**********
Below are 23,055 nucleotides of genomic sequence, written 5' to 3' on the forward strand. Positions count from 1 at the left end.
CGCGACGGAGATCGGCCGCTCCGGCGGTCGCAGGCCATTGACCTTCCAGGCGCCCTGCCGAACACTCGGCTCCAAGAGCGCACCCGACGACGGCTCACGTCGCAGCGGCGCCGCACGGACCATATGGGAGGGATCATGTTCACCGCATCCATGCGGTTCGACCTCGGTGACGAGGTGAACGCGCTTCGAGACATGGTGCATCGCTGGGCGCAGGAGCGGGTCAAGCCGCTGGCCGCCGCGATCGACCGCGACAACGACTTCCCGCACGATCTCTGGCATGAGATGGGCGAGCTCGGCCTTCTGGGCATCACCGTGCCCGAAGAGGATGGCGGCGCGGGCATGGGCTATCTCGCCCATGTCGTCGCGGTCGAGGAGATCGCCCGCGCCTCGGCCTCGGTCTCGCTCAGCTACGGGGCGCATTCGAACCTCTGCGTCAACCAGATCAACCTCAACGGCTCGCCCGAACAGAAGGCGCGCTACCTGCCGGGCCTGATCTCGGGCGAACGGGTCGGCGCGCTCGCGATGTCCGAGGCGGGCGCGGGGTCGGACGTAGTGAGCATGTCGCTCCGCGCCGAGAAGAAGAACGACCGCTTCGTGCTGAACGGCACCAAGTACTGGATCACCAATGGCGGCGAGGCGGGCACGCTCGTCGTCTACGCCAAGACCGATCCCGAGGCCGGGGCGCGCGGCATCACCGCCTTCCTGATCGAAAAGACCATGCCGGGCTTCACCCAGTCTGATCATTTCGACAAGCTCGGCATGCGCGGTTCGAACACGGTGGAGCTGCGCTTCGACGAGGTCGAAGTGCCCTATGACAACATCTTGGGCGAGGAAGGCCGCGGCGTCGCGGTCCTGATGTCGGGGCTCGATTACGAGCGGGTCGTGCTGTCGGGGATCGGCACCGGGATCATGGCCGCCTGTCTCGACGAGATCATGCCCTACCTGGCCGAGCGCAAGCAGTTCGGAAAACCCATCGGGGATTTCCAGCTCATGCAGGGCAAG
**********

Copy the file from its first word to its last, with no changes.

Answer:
Below are 23,055 nucleotides of genomic sequence, written 5' to 3' on the forward strand. Positions count from 1 at the left end.
CGCGACGGAGATCGGCCGCTCCGGCGGTCGCAGGCCATTGACCTTCCAGGCGCCCTGCCGAACACTCGGCTCCAAGAGCGCACCCGACGACGGCTCACGTCGCAGCGGCGCCGCACGGACCATATGGGAGGGATCATGTTCACCGCATCCATGCGGTTCGACCTCGGTGACGAGGTGAACGCGCTTCGAGACATGGTGCATCGCTGGGCGCAGGAGCGGGTCAAGCCGCTGGCCGCCGCGATCGACCGCGACAACGACTTCCCGCACGATCTCTGGCATGAGATGGGCGAGCTCGGCCTTCTGGGCATCACCGTGCCCGAAGAGGATGGCGGCGCGGGCATGGGCTATCTCGCCCATGTCGTCGCGGTCGAGGAGATCGCCCGCGCCTCGGCCTCGGTCTCGCTCAGCTACGGGGCGCATTCGAACCTCTGCGTCAACCAGATCAACCTCAACGGCTCGCCCGAACAGAAGGCGCGCTACCTGCCGGGCCTGATCTCGGGCGAACGGGTCGGCGCGCTCGCGATGTCCGAGGCGGGCGCGGGGTCGGACGTAGTGAGCATGTCGCTCCGCGCCGAGAAGAAGAACGACCGCTTCGTGCTGAACGGCACCAAGTACTGGATCACCAATGGCGGCGAGGCGGGCACGCTCGTCGTCTACGCCAAGACCGATCCCGAGGCCGGGGCGCGCGGCATCACCGCCTTCCTGATCGAAAAGACCATGCCGGGCTTCACCCAGTCTGATCATTTCGACAAGCTCGGCATGCGCGGTTCGAACACGGTGGAGCTGCGCTTCGACGAGGTCGAAGTGCCCTATGACAACATCTTGGGCGAGGAAGGCCGCGGCGTCGCGGTCCTGATGTCGGGGCTCGATTACGAGCGGGTCGTGCTGTCGGGGATCGGCACCGGGATCATGGCCGCCTGTCTCGACGAGATCATGCCCTACCTGGCCGAGCGCAAGCAGTTCGGAAAACCCATCGGGGATTTCCAGCTCATGCAGGGCAAG